How will these people be selected? How will they learn to be leaders? Who will teach them? What will they need to know or do to become leaders? Will there now be a credential in teacher leadership or a doctorate in it? One reading of the Holmes report might suggest that research universities could control who will become Career Professionals by providing the credentialing for such a position. Courses could be mounted, perhaps a field-oriented dissertation would be a requirement, so many years of teaching experience, working on a districtwide curriculum committee, and so forth. Maybe an action research project would be included. The university in this case would only need to justify the requirements and convince the states that such a requirement would indeed help professionalize teaching. Nothing would change in the university. Most professors would continue to do their own research, hold themselves aloof from what goes on in schoolsand their administration would feel satisfied that they were participating in the reform of teacher education.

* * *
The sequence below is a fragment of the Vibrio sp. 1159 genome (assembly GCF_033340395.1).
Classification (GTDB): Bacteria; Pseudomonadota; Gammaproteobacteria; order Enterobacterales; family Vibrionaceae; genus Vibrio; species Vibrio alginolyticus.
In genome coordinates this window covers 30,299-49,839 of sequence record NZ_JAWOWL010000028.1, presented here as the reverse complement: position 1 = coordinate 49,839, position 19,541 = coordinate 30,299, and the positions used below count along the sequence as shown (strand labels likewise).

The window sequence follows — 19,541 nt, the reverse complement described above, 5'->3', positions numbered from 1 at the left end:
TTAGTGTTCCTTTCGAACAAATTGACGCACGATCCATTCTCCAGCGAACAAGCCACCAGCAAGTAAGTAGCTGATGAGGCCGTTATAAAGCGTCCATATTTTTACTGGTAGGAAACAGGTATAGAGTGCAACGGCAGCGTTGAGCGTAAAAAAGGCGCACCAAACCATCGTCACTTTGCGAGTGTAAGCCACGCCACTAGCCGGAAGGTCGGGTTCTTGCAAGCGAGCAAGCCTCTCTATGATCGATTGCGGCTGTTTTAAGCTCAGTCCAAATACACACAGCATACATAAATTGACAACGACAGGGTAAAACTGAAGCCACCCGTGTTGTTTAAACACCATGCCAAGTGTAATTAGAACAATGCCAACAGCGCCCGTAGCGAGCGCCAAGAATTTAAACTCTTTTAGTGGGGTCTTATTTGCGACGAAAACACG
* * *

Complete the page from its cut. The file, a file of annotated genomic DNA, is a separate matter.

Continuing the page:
Similarly, in terms of collaboration, research universities could create partnerships with a group of school districts. School districts could justify the collaboration because they would be working with a prestige university and the university teams could say that they were working with school districts that represented a laboratory of the entire population of the state.
The university could offer lectures, courses, and workshops and the school people could come to them. Occasional conferences could have both university and school people on the rostrum. But is this any different from what we have had in the past?
THE CREATION OF TEACHER LEADERSHIP ROLES
In practice, teacher leadership roles of various kinds are already being created in urban and suburban schools alike. Opportunities to work with school districts and professional associations helping to create and understand these models are already available, although only a handful of people in the research universities are involved in these activities. What is important to our discussion here is to understand the questions that are already being raised and the knowledge that is already being produced and to ask why more people from research universities are not involved.